June 2017
Volume 58, Issue 8
Open Access
ARVO Annual Meeting Abstract  |   June 2017
Profile of off-axis higher order aberrations and its variation with time
Author Affiliations & Notes
  • Krupa Philip
    School of Optometry and Vision Science, University of New South Wales, Sydney, New South Wales, Australia
  • Padmaja Sankaridurg
    Brien Holden Vision Institute, University of New South Wales, Sydney, New South Wales, Australia
    School of Optometry and Vision Science, University of New South Wales, Sydney, New South Wales, Australia
  • Arthur Ho
    School of Optometry and Vision Science, University of New South Wales, Sydney, New South Wales, Australia
    Brien Holden Vision Institute, University of New South Wales, Sydney, New South Wales, Australia
  • Thomas John Naduvilath
    Brien Holden Vision Institute, University of New South Wales, Sydney, New South Wales, Australia
  • Paul Mitchell
    Westmead Millenium Institute, University of Sydney, Sydney, New South Wales, Australia
  • Footnotes
    Commercial Relationships   Krupa Philip, None; Padmaja Sankaridurg, None; Arthur Ho, None; Thomas Naduvilath, None; Paul Mitchell, None
  • Footnotes
    Support  NHMRC (Grant ID 52530)
Investigative Ophthalmology & Visual Science June 2017, Vol.58, 1124. doi:
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    • Get Citation

      Krupa Philip, Padmaja Sankaridurg, Arthur Ho, Thomas John Naduvilath, Paul Mitchell; Profile of off-axis higher order aberrations and its variation with time. Invest. Ophthalmol. Vis. Sci. 2017;58(8):1124.

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      © ARVO (1962-2015); The Authors (2016-present)

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Abstract

Purpose : To quantify the profile of peripheral higher order aberrations (HOA) in eyes of adolescents and to determine change if any in the HOA after 5 years.

Methods : Children (646) were measured as part of the Sydney Myopia Study (age 12.7 ± 0.4 years) and followed-up approximately 5 years later in the Sydney Adolescent Vascular and Eye Study (age, 17.1 ± 0.5 years). Peripheral HOA were measured at 30 degrees temporal (T), nasal (N) and inferior (I) visual field under cycloplegia (5 mm pupil diameter) using COAS aberrometer. One-way ANOVA and paired t-test were done.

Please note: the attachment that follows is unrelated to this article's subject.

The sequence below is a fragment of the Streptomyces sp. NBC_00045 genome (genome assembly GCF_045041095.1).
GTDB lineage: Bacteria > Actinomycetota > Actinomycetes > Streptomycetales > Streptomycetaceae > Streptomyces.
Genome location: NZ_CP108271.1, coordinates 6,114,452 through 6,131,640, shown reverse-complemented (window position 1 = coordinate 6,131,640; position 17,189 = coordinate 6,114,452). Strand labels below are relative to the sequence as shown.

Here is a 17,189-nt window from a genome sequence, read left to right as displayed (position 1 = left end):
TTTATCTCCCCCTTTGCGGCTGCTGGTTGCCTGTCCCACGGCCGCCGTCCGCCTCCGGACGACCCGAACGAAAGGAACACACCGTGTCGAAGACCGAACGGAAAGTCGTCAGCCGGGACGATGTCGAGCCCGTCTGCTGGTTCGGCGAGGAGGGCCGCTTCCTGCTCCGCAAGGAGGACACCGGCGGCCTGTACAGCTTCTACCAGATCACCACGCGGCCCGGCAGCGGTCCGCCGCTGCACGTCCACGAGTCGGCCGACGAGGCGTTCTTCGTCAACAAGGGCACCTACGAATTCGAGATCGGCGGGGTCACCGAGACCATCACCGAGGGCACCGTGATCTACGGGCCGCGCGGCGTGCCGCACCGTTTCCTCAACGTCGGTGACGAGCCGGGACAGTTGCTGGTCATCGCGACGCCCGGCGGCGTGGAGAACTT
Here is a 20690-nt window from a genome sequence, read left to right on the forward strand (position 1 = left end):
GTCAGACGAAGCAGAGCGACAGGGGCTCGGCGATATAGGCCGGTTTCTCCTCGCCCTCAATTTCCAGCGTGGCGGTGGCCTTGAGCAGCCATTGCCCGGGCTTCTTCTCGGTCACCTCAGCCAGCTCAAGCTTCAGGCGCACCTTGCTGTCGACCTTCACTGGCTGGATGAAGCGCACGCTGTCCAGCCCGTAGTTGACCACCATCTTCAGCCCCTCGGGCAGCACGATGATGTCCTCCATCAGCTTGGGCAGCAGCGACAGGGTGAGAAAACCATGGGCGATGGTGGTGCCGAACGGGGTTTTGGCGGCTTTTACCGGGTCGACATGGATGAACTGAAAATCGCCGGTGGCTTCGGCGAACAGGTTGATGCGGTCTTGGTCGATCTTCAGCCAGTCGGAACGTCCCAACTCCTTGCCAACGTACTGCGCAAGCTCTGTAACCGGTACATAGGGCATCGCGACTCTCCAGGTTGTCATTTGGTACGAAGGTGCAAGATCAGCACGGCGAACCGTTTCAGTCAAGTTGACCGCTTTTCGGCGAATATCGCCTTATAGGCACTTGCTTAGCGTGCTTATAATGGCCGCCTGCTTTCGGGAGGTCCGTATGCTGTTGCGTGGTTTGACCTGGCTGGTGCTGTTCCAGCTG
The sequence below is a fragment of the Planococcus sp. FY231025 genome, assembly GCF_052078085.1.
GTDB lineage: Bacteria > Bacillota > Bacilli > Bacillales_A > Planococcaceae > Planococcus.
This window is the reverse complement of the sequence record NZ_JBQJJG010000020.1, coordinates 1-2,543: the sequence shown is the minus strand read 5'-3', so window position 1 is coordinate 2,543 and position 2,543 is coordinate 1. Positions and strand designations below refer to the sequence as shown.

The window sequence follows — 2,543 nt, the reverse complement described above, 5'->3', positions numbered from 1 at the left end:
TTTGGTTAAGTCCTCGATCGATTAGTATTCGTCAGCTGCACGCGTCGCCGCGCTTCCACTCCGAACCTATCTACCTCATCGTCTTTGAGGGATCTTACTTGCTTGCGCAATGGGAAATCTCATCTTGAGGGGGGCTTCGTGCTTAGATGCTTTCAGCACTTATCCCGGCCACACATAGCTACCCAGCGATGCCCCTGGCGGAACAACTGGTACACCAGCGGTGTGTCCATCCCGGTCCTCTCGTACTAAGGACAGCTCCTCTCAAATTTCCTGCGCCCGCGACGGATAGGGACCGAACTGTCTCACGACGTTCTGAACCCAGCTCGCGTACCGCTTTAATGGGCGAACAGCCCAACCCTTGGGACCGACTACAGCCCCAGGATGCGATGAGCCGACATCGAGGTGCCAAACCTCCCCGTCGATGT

Results : At baseline, 176 (27%) eyes were emmetropic (SE +0.15 ± 0.24D), 95 (15%) were myopic (SE -2.00 ± 1.38D) and remaining 375 (58%) were hyperopic (SE +1.09 ± 0.66D). Of the peripheral HOA, C(4,0) was more positive for hyperopic (N:+0.050 ± 0.058µm,I:+0.067 ± 0.061µm,T:+0.057 ± 0.054µm) compared to myopic (N:+0.027 ± 0.056µm,I:+0.052 ± 0.057µm,T:+0.020 ± 0.048µm) and emmetropic eyes (N:+0.022 ± 0.052µm, I:+0.049 ± 0.056 µm, T:+0.026 ± 0.043 µm) (p < 0.05).
At follow up, 26 % (n=167) had ‘myopic change’ (change in SE≥ -0.50D) and 70% (n=451) had ‘no change’ (change in SE= -0.49D to +0.49D). Coma aberrations [C(3,-1) and C(3,1)] at nasal field became more negative for all eyes at follow-up irrespective of ‘myopic change’ or ‘no change’ (p<0.05). At follow-up, spherical aberration became more positive at temporal field for emmetropic and myopic eyes in ‘no change’ group (p<0.05). Also, HOA RMS increased for eyes with ‘myopic change’ for myopic (increase at T field by 0.019 ± 0.068 µm, p = 0.011) and hyperopic eyes (increase at T field by 0.024 ± 0.071, p =0.006 and increase at N field by 0.020 ± 0.080 µm, p=0.039) and for emmetropic eyes (increase at T field by 0.025 ± 0.061 µm, p=0.011). In addition, emmetropic eyes with ‘no change’ also registered an increase in HOA (increase at T field by 0.021 ± 0.072 µm, p = 0.001 and increased at I field by 0.025 ± 0.103 µm, p=0.006).

Conclusions : With increasing age, spherical aberration became more positive at temporal field for emmetropic and myopic eyes that did not undergo a change in refraction. Coma aberrations became more negative at nasal field irrespective of refractive error change at follow-up. With increasing age, HOA RMS at peripheral visual field especially the temporal field increased and was significant for eyes with myopic change in refraction.

This is an abstract that was submitted for the 2017 ARVO Annual Meeting, held in Baltimore, MD, May 7-11, 2017.

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